We pushed through the brush, scooted down rocky descents, and climbed the unceasing hills. My legs were on autopilot and felt strong even though my breath was short. I carried an umbrella attached to my pack and wore a rain skirt, which went a long way in keeping most of me dry. We made occasional stops to wring out socks and shoes.
There were moments of laughter at the absurdity of the situation. Rain poured down in torrents, our feet waterlogged by the rivers we walked through that used to resemble a trail. Being around positive people is essential for a good backcountry experience. Hiking with someone who gets irritable when things get hard, complains nonstop about things that can’t be changed, or pushes you beyond your physical limits will diminish the experience and cause emotional drain in moments where every step requires focus and can mean the difference between safety or injury.
When we finally reached Thunderhead Mountain and traversed the ridge to Rocky Top, the clouds had parted revealing the most spectacular views. Every exhausting moment of the morning was replaced with the elation of being surrounded by the peace of the mountains. We soaked it all in, talked with the day hikers, ate some food, and tended to our feet. Leaving that spot was hard. I could have stayed all day and just watched the clouds change.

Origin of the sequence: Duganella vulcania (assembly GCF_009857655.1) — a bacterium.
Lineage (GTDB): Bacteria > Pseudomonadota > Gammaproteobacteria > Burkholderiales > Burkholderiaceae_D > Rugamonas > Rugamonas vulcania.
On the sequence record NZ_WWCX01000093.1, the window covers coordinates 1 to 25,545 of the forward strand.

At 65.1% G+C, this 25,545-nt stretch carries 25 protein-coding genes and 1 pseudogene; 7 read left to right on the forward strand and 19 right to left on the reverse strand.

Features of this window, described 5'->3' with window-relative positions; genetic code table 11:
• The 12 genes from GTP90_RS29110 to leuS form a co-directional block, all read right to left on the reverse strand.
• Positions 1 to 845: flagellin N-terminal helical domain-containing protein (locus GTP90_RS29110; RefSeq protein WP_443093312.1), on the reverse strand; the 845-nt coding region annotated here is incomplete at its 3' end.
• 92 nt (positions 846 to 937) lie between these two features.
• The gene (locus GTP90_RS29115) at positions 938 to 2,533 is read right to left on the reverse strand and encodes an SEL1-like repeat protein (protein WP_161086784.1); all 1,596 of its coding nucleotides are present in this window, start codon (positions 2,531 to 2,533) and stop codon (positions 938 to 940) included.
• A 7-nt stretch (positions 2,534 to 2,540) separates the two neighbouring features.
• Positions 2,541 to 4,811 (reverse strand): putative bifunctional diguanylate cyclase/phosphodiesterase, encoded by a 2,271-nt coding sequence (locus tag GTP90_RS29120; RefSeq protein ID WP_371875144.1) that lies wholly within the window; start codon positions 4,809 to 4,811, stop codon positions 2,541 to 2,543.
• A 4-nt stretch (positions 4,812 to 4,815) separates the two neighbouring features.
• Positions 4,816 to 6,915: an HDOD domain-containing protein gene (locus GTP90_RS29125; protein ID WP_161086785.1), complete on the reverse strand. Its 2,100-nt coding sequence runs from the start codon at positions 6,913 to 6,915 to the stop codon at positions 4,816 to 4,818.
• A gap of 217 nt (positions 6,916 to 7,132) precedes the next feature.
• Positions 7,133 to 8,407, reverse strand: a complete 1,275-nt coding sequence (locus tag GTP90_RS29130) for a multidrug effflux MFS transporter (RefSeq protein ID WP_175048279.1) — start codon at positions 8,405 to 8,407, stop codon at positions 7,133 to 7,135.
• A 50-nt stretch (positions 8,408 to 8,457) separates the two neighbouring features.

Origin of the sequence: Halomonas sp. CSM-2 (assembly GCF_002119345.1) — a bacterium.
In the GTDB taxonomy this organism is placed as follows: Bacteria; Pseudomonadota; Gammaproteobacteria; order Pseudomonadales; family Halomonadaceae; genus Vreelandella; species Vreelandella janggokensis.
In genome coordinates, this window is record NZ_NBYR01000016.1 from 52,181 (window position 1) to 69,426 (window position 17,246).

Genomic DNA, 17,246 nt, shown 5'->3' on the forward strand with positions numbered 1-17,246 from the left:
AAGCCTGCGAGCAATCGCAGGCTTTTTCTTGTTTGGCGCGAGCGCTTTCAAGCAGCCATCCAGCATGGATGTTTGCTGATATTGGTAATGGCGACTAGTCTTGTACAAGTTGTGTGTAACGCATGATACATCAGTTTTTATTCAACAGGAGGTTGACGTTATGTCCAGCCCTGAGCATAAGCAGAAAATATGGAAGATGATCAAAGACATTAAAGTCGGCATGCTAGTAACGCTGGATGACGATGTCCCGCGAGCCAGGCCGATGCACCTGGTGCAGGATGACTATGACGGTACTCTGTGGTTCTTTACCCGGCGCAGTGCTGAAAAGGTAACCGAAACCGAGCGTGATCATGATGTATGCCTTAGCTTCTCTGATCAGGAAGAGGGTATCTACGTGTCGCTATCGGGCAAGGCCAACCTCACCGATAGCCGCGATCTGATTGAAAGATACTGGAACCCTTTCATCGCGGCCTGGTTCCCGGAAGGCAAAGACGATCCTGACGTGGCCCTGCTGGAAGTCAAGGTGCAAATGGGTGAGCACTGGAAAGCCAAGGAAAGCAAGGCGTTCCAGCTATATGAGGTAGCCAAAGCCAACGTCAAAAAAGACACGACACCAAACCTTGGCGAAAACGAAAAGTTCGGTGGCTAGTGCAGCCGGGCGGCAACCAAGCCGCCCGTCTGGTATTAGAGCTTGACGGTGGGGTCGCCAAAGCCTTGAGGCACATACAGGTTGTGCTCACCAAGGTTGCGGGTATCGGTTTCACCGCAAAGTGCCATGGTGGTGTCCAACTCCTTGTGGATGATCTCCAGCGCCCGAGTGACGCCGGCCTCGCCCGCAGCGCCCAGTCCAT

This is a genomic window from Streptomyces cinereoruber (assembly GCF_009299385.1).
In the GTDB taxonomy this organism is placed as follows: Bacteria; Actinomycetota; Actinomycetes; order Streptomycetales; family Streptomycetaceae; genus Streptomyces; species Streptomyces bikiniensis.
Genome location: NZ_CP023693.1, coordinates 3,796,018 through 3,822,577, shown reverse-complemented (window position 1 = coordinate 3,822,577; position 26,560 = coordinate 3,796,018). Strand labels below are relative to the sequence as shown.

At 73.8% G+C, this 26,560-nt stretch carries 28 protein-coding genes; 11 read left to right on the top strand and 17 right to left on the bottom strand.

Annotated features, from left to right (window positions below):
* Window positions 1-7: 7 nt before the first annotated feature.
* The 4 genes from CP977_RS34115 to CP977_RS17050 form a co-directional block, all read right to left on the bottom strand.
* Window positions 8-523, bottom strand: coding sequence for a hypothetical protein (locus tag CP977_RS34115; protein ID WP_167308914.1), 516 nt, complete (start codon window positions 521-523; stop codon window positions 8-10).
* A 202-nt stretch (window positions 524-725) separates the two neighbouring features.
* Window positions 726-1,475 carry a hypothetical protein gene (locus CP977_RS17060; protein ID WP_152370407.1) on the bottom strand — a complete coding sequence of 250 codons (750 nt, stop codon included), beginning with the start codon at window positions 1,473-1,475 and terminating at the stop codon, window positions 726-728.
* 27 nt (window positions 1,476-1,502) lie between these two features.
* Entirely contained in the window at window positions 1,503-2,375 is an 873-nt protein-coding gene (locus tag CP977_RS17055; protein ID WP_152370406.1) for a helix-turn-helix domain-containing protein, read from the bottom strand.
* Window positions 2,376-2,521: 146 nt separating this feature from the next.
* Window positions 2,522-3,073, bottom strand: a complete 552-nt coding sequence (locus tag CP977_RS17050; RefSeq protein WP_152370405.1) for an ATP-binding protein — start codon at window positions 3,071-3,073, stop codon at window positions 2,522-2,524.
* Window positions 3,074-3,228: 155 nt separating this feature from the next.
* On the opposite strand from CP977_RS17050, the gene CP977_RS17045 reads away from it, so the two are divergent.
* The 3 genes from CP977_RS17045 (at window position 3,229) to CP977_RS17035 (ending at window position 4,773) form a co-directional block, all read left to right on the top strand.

The rest of the trail was downhill, which can often be harder on the body than going uphill. Bote Mountain Trail is an old cattle path strewn with rocks that are unforgiving to weary feet. Anthony Creek Trail was a softer reprieve, but we continued down until it felt like we couldn’t possibly go down any further.
Having started the day before at an elevation of 6,644′ at Clingman’s Dome, then dealing with the roller coaster between Derrick Knob and Thunderhead Mountain, we were now descending to 1,807′ where the campground lay nestled at the edge of the Cove, a difference of 4,837′ not including the middle section of constant vertical gain and loss.
By the end of our hike our feet ached and throbbed with pain, blisters formed and skin took on the palor of decay. When I fell into bed, a term used loosely when bed consists of an air pad that needs to be blown up just right to feel comfortable, my whole body screamed from overuse, calves and ankles in protest, stiff neck muscles, and my hips, my God, how my hips ached. But the happiness I felt in being on the trail overshadowed every discomfort. Many of the brands I follow on social media often post photos of gorgeous folks with beautifully wind-tossed hair standing in the midst of unimaginable scenery. While I love seeing these pictures, they often don’t tell the part of the story where one’s body hurts and stinks worse than you ever thought possible. In spite of the reality, the benefits are priceless.